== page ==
Did you know people who spent time outside during the pandemic felt less anxious than those who were housebound? Could that have been the 20 million new gardens that were planted and harvested? Could you have one next year? Yes you can!
In this gardening guide, we’ll go over what you need to successfully grow your own food at home as well as the health benefits of gardening.
It is important to note, however, that it is nearly impossible to grow all your own food, especially when first starting out. I’ve been working on my regenerative farm for years and still don’t grow all my own food. But I still get the health benefits of gardening and growing some of my food and you can too!
Health Benefits of Gardening
Beyond the benefits of fresher, organic food from your own backyard, the act of gardening has distinct health benefits as well. The act of gardening can improve our cognition and mental health as well as get you outside for the health benefits of nature.
A 2020 study discovered community gardening programs provide physical health benefits, including increased strength, for elderly participants. In fact, gardening can be an excellent physical activity for the elderly because it provides health benefits similar to exercise without the strain and injury potential of some physical exercise, such as running.
A study from 2006 looked specifically at how gardening impacted one’s risk of getting dementia. Gardening lowers one’s risk of getting dementia by 36%.
A 2011 study involved patients who performed a stressful task and were then randomly assigned to 30 minutes of either outdoor gardening or indoor reading. Both groups had a decrease in cortisol, but the effects were significantly more pronounced for the gardening group. The study adds that “positive mood was fully restored after gardening, but further deteriorated during reading.” The study concluded that gardening can provide relief from acute stress.
If you’re ready to explore the benefits of gardening, consider what you need to do in winter, spring, summer, and fall to cultivate a thriving garden.
During the Winter
In the majority of the northern hemisphere, January and February are not good months to garden. They are, however, a good time to start planning out what you might include in your garden. You can also scout out the best places to buy organic seeds near you and decide where your garden will be.
Here are some things to consider during the winter months:
- What type of plants do you want to grow? Herbs, like rosemary and mint, and plants, like basil and tomato, are great for beginners!
- Where can you get good, organic soil?
- Where in your yard will you keep your garden? Or will you join a community garden?
- Once you’ve decided on a location, you might want to research how much sun each plant needs and how much sun different parts of your planned garden get. Where does each plant need to be planted to get enough sunlight?
- You’ll also want to make sure you consider your geographic location. Some plants I grow here in California wouldn’t fare so well in Maine. Reserve 25% of your garden for native plants if possible. Native plants bring pollinators, they’re drought tolerant, and they’re easy to take care of.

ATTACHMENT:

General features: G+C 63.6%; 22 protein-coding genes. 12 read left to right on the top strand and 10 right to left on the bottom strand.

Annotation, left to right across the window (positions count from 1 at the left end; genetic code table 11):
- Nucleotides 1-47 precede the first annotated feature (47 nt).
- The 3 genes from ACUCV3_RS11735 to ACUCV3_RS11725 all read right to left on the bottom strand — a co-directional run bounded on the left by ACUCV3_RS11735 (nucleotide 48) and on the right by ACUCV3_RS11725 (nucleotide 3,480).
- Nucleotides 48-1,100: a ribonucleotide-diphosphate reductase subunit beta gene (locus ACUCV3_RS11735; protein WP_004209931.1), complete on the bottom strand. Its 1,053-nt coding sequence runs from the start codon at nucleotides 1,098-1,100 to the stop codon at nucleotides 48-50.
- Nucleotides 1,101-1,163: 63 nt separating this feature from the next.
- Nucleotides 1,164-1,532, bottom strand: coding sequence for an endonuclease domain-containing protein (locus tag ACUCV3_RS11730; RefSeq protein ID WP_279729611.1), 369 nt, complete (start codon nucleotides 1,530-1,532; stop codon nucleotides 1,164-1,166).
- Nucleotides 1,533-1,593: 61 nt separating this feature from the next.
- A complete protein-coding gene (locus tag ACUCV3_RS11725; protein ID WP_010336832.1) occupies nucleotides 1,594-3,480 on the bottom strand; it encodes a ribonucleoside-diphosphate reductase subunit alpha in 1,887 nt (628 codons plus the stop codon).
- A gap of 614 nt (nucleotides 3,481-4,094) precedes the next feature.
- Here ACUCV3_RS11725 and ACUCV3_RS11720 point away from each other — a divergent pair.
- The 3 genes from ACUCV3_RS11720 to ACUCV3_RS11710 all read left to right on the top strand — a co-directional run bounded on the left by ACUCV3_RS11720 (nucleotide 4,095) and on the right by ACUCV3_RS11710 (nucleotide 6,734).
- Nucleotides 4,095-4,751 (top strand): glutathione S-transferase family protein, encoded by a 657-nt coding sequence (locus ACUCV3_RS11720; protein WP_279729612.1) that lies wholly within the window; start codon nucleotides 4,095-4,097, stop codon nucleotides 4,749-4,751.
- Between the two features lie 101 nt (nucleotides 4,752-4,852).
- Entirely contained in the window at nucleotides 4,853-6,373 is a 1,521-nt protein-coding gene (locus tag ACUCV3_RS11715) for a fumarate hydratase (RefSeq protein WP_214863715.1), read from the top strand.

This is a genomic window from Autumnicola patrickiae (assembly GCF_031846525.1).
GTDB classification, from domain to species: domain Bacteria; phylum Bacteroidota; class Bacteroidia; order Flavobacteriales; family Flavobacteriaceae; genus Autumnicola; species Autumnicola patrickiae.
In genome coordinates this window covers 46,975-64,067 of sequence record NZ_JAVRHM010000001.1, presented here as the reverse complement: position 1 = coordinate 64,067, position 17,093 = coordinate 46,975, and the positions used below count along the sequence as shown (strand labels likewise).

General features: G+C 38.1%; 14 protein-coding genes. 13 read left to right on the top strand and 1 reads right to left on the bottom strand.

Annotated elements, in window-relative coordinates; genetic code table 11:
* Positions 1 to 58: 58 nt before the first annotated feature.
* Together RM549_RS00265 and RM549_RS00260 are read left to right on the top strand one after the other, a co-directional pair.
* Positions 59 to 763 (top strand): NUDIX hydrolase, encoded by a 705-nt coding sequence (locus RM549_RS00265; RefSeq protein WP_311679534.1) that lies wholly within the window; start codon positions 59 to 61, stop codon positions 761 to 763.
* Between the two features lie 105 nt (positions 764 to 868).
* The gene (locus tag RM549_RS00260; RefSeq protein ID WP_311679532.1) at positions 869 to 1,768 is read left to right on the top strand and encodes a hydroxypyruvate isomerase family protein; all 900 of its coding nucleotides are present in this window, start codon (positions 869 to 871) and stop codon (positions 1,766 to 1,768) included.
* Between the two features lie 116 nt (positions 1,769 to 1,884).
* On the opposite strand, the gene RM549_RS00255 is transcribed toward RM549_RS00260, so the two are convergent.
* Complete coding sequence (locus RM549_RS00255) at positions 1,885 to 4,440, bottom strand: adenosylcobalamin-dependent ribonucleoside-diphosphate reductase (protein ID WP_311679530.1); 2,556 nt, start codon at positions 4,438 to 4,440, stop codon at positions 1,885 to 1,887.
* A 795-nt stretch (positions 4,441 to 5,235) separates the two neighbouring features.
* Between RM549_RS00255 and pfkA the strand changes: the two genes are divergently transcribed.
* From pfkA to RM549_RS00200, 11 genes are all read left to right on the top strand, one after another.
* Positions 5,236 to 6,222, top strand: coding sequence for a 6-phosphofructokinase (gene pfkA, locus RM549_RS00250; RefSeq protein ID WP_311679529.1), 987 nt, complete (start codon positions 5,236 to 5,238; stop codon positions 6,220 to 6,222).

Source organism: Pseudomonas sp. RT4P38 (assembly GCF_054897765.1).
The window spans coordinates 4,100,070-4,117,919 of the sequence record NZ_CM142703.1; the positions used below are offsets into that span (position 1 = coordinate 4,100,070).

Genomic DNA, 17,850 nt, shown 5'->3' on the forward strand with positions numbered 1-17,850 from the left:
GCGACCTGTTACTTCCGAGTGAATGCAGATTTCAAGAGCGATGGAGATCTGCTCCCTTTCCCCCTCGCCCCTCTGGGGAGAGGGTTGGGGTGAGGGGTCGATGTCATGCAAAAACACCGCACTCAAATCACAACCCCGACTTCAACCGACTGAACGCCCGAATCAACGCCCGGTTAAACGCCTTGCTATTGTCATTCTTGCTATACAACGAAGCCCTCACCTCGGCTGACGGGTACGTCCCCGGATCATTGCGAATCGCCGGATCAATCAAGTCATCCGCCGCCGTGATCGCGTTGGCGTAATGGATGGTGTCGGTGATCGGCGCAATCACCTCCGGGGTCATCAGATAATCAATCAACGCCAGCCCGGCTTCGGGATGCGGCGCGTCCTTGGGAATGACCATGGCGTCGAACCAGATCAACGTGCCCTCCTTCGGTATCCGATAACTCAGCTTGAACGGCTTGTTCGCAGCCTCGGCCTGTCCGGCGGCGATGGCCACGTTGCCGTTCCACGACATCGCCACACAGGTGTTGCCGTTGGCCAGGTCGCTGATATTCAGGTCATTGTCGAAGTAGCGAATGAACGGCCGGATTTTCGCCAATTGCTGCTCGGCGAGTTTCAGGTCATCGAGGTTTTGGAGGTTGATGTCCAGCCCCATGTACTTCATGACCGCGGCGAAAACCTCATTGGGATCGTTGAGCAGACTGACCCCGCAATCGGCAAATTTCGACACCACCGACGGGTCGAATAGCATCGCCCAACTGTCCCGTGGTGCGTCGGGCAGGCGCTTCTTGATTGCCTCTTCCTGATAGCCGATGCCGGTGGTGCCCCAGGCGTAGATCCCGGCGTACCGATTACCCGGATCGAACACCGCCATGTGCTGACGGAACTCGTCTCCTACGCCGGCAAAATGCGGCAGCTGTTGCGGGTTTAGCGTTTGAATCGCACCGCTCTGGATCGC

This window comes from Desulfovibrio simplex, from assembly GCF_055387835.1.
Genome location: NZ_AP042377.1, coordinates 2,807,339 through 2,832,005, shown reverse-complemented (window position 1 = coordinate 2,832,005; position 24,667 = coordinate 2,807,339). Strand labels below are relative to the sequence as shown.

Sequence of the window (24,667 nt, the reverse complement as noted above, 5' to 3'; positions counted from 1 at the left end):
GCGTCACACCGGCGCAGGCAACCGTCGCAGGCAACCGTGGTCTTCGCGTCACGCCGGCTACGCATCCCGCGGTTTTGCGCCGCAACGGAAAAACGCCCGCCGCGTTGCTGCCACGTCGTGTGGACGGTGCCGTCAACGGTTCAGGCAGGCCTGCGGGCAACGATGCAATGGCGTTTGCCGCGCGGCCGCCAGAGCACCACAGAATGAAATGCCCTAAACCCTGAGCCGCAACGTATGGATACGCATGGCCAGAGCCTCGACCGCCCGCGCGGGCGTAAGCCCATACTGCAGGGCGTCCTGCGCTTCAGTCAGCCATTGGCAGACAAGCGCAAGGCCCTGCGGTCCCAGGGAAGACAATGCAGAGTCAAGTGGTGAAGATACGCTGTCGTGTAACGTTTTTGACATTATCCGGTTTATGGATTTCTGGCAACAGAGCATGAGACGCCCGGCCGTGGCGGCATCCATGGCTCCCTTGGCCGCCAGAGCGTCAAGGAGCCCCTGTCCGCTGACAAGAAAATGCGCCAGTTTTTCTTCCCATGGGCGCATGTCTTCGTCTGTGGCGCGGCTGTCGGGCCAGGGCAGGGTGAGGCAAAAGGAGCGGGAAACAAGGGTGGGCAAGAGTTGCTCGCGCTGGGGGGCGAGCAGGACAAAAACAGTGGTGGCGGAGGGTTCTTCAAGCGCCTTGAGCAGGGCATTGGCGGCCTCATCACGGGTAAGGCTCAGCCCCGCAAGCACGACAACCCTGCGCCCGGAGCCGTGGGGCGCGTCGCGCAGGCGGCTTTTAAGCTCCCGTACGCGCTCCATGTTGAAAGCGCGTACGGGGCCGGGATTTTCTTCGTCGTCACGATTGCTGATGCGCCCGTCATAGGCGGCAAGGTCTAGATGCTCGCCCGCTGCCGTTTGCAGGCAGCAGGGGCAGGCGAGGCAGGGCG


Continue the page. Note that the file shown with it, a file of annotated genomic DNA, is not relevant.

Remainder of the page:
For more tips on making your garden organic, check out my free guide on how to start an organic garden.
During the Spring
As the weather gets warmer, it’s a great time to plant your crops. Again, it’s important to ensure you have the right soil and each plant gets enough sunlight.
You should also research how often each plant needs watered, weeded, and pruned. Every plant is different–and climates can even influence this!–so research on specific plants and gardening in specific geographic locations might be useful.
During the Summer
Some crops may be ready to harvest in summer. If so, harvest and enjoy! Make sure to collect some seeds from the plants so you have free seeds to use next year and to give to friends.
It’s also important in summer to make sure your plants are getting enough water and fertilizer. Investing in an organic pesticide might also make sure harmful pests stay away from your plants–though there are some beneficial insects you shouldn’t be concerned about.
During the Fall
Fall is when you want to be harvesting your plants and enjoying your yield! Even if you don’t get as big of a crop yield as you wanted, enjoy what you do have and possibly reflect on how you can get more crops next year.
There are some plants which can be grown in fall as well, such as rosemary, thyme, and culinary sage. You can also use this season to reflect on any houseplants you might want for the colder months.
Making Your Garden Organic
If you want to make your garden organic, you’ll want to put even more effort into planning it out this winter. There’s also a couple key considerations for an organic garden:
- Use organic soil
- Compost and avoid synthetic fertilizers
- Use food safe pesticides
- Grow native plants
Organic gardening can get expensive, though there are some organic plants that are easy to grow, fun to pick, and will save your wallet. These include:
- Sweet Basil
- Bell peppers
- Black magic eggplant
- Cherry sweet pepper
- Green beans
- Italian sweet pepper
- Snap beans
- Strawberries, raspberries, blackberries
- Tomatoes: Jet Star, Jackpot, Supersteak, Cherry, Cherry Presto
- Yellow wax beans
- Zucchini elite
It’s possible for you to grow a garden in 2022! With careful planning and research, you can grow some of your own food and find joy in the process of gardening.
If you’d like some additional accountability in your gardening journey, consider downloading The Plant Planner. This easy to use guide offers you advice for every stage of the gardening process as well as more about the science behind why growing some of your own food is beneficial.